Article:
Police chiefs on both sides of border awarded Queen’s honours

Police chiefs on both sides of the Irish border have been honoured by the Queen.

Retiring chief constable of the Police Service of Northern Ireland George Hamilton has been awarded a knighthood in the Birthday Honours while Garda Commissioner Drew Harris is to be presented with the Queen’s Police Medal.

Mr Hamilton, who also served in Strathclyde Police in his 34-year career, is the latest chief constable to be made a knight upon departing from the PSNI. Sir Matt Baggott, Sir Hugh Orde and Sir Ronnie Flanagan have all been similarly honoured in the last two decades.

“I am delighted to be receiving this award,” he said.

“It has been an honour and the highlight of my career to have served as Chief Constable of the PSNI.

“Any success I have achieved has only been possible because of the sacrifice and support of my family and the women and men of the Police Service of Northern Ireland.”

Queen's Birthday Honours
Queen's Birthday Honours

Mr Harris was PSNI deputy chief constable before being appointed Garda Commissioner last year.

The Republic of Ireland’s police chief, who has 35 years’ service as an officer, said: “I’m very honoured and pleased to receive this award”.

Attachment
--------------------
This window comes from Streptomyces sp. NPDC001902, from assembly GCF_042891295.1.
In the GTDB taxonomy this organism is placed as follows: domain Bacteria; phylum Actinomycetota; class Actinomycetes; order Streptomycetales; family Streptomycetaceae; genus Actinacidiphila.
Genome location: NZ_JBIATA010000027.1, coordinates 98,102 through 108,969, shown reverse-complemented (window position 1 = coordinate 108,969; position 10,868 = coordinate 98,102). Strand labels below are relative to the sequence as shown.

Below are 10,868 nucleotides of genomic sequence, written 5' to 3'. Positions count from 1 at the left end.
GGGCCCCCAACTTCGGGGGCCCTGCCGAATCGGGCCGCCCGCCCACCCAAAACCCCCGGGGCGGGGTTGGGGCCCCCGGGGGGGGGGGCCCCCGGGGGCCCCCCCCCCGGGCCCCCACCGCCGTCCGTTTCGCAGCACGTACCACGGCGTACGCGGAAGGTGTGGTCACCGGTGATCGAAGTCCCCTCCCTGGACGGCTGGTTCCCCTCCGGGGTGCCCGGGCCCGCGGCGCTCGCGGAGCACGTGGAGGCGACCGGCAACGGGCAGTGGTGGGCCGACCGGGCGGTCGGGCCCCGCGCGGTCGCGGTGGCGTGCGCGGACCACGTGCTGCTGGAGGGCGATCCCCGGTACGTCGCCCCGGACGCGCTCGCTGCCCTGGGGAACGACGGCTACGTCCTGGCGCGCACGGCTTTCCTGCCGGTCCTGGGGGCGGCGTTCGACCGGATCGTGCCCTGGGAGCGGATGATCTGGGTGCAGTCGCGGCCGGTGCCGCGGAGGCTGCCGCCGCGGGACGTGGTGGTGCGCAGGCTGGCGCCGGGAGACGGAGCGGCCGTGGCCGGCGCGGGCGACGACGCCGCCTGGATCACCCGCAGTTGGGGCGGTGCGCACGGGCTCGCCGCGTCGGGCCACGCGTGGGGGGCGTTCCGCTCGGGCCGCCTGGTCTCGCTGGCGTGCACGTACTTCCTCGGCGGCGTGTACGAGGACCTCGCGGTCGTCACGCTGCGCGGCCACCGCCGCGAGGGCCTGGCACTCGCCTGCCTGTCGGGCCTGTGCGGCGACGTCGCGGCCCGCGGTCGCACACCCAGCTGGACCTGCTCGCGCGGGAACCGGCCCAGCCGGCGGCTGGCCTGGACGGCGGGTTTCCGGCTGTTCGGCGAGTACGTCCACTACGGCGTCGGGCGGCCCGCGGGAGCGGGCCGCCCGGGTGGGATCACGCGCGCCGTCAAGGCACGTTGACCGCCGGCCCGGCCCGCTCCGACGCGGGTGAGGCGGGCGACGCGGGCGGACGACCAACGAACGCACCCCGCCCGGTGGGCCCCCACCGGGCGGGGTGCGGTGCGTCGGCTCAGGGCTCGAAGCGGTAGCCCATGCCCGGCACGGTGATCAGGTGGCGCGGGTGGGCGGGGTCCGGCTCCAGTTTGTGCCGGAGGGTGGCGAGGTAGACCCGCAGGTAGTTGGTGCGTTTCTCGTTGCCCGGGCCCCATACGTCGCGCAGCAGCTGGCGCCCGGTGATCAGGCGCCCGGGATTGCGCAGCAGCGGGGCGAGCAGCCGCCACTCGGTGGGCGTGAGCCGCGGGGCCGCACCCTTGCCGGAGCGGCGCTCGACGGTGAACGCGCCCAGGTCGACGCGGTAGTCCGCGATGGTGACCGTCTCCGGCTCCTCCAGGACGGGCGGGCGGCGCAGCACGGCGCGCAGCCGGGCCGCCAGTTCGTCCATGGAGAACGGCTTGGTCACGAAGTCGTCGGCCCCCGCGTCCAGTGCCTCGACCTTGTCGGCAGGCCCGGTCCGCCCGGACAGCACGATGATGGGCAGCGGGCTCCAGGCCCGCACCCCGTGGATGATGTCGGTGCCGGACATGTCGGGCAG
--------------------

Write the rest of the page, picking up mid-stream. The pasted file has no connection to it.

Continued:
PSNI Assistant Chief Constable Mark Hamilton has been awarded an OBE for services to policing and the community in Northern Ireland. Mr Hamilton has 25 years of service and currently heads up district policing in Northern Ireland.

Chief Superintendent Emma Bond has been awarded an MBE. A former area commander for West Belfast and district commander for Antrim and Newtownabbey, Ms Bond is currently the deputy head of the PSNI’s Innovation and Standards Department.

She is also the PSNI’s service lead for hate crime issues and played a key role in establishing the Service’s Women in Policing Association – an organisation she currently chairs.

Chief Superintendent Jonathan Roberts and retired Detective Constable Ronnie Galwey will also receive the Queen’s Police Medal.